Don’t allow yourself to become distracted if ideas or thoughts about other tasks pop into your head. Write these down on your notepad and then set them aside for later. If necessary, you can adjust your schedule to work on them in the next session but, for now, stick with what you should be doing.

If you complete your work before your time is up, use the remaining time for routine activities, or for other short tasks. It’s a good idea to make a note of how many pomodori each scheduled task takes you, so that you can use this for future planning – or to compare productivity levels as time goes on.

Step 4: Take a Short Break

When your timer goes off, take a five-minute break. You should do this even if you’re”in flow,” because these breaks are your time to rest and “recharge your batteries.”

You may worry that interrupting your work for a break loses time, but regular breaks will restore your energy and improve your productivity to levels that more than make up for any lost time. Cirillo argues that energy levels are far more important than time. The Pomodoro approach works by maintaining your energy, so that you don’t need to waste time working on tasks when your concentration levels are low.

For maximum benefit, use your breaks to get away from your desk. Move around, take a walk, and get some exercise. Even if you just make a cup of coffee, fetch a glass of water, or collect documents from the printer in the next room, the activity is sufficient to avoid the ill-health issues that arise when your large muscles are inactive.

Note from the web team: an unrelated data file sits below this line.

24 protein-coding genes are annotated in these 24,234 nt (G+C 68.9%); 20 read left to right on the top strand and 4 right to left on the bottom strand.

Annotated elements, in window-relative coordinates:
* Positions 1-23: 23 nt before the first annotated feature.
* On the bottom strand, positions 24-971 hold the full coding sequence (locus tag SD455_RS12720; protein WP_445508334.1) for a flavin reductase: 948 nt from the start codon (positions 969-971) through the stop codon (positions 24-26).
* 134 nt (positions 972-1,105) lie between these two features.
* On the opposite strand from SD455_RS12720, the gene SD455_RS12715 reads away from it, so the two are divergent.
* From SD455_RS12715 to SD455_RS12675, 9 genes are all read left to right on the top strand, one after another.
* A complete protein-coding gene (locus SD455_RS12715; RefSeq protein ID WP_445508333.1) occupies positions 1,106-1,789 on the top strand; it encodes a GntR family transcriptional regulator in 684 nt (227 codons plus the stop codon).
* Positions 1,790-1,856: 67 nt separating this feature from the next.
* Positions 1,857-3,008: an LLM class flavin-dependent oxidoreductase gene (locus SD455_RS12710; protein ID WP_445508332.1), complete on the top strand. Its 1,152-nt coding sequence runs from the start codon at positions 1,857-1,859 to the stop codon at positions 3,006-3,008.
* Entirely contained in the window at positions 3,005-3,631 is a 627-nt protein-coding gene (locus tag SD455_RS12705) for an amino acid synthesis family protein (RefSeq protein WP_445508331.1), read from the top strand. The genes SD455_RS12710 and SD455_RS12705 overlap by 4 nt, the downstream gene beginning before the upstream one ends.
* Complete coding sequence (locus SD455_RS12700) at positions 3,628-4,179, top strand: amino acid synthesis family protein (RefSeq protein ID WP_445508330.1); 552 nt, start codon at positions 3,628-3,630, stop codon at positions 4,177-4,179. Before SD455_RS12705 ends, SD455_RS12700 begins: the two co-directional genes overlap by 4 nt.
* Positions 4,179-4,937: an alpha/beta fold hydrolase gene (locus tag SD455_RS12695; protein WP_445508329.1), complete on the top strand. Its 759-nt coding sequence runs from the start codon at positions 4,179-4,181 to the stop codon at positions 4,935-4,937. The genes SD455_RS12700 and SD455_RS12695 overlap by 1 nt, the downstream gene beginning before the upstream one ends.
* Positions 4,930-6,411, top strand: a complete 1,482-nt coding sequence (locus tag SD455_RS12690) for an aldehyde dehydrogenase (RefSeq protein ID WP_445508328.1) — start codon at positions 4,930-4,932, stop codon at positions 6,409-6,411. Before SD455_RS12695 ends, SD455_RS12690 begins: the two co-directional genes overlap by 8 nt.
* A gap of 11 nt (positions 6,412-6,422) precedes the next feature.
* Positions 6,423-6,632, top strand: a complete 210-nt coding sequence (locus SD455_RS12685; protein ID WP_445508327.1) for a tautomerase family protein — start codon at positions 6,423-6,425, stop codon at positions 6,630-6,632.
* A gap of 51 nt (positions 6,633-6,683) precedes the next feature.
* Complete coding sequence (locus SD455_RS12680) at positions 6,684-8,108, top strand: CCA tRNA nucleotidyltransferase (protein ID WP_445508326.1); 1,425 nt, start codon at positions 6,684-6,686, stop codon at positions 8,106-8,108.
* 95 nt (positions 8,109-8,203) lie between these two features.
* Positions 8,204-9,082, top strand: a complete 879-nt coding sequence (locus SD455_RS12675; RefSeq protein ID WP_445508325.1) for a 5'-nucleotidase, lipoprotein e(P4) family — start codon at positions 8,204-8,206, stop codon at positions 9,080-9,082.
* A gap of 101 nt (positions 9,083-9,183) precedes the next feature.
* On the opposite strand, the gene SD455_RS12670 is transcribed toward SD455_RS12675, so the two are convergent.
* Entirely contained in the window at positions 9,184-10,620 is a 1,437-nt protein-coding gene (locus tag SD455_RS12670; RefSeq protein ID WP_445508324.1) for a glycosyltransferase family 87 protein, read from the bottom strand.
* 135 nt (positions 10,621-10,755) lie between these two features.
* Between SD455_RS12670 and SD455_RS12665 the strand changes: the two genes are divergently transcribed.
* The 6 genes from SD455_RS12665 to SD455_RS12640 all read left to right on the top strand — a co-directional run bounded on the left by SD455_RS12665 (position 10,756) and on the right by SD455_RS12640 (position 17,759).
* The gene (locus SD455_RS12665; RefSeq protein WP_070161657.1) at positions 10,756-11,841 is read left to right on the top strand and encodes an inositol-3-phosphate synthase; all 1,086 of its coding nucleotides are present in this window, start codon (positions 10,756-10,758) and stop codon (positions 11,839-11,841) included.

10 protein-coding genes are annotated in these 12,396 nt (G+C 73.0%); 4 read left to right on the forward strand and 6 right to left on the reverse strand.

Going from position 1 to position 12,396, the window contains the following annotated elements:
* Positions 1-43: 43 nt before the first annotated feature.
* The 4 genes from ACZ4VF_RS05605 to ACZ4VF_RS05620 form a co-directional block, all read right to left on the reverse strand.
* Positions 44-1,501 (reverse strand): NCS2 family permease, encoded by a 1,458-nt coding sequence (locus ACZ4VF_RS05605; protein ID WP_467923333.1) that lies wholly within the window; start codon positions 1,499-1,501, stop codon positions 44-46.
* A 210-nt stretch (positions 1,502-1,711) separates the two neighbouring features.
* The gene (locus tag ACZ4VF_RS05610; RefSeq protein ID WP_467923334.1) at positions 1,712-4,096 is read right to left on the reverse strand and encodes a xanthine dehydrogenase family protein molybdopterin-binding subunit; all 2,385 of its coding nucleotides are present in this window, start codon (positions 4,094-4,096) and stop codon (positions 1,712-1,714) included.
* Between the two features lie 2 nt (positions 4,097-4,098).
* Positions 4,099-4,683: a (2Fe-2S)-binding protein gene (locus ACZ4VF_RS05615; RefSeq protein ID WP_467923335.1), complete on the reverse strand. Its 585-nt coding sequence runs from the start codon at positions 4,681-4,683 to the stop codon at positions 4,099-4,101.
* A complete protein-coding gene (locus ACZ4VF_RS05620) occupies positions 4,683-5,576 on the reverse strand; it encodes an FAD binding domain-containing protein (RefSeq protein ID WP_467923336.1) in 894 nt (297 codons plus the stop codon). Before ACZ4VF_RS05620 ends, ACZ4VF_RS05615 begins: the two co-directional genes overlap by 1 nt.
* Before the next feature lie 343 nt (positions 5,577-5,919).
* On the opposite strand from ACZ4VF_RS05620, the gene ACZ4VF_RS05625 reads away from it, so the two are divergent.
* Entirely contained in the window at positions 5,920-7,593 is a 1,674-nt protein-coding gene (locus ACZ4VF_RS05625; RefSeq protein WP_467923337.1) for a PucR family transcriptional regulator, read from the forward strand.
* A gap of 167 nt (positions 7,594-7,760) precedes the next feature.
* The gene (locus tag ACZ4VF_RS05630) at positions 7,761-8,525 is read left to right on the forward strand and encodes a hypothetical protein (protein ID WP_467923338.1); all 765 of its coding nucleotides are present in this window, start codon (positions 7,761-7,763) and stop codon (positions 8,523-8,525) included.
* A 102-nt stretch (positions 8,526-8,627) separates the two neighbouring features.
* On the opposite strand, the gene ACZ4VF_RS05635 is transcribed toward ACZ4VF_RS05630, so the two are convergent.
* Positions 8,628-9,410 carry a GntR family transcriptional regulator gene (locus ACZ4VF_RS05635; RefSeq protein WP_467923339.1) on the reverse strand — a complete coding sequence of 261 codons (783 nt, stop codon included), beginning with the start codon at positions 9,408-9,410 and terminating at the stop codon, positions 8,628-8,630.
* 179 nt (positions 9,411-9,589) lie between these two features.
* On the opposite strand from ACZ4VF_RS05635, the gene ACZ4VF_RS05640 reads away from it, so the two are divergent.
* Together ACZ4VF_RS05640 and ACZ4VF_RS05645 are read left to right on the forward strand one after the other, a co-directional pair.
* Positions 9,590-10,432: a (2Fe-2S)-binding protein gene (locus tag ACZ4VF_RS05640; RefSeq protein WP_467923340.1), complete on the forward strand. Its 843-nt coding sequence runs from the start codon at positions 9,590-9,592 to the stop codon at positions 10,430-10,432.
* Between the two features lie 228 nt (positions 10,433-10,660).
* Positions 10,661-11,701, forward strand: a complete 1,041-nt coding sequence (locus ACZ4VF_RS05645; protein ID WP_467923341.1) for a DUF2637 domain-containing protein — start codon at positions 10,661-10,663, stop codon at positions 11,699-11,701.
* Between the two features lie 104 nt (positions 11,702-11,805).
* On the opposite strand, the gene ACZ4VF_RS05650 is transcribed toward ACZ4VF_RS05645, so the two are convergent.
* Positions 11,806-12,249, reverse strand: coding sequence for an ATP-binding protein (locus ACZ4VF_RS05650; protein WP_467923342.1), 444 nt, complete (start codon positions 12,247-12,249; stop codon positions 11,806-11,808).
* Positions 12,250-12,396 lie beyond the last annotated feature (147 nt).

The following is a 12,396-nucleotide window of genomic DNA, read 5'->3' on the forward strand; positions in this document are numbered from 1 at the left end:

While you take your break, avoid thinking about what you’ve been working on so far. This is your brain’s chance to absorb what you have learned, so don’t do anything that requires too much thought!

Also, resist the urge to use your breaks to catch up on social media, email or surf the Web. According to The Vision Council, 70 percent of U.S. adults strain their eyes by looking at electronic displays for too long.

Use the time to do something else instead. Tidy your desk, meditate, shred some old documents, or chat with another team member. If you work from home, you could even put on the laundry.

Step 5: Continue Your Work Sessions and Take a Longer Break

When your break is over, reset your timer for the next session and continue your work. When you’ve completed four pomodori, take a 20- to 30-minute break. Use it to go for a walk, eat a healthy snack, have lunch, read a book… anything, so long as it takes you away from your desk for a while and clears your mind of what you were doing before.

Remember, the important thing here is to replenish your energy levels. Just because the guidelines say to work until the end of the session, or to complete four pomodori before taking a longer break, don’t feel that these rules are set in stone.

It is important to listen to your body. If your mind starts to wander or you start to feel tired, don’t push through to the end of the session. Remember, your body rhythms naturally follow 90- to 120-minute cycles, and it’s hard to know what stage of your ultradian rhythm you were at when you began your task.

You might want to experiment with this. It may be that three pomodori followed by a 20-minute break suits you best, or that five sessions followed by a 30-minute break is better.

Via: www.mindtools.com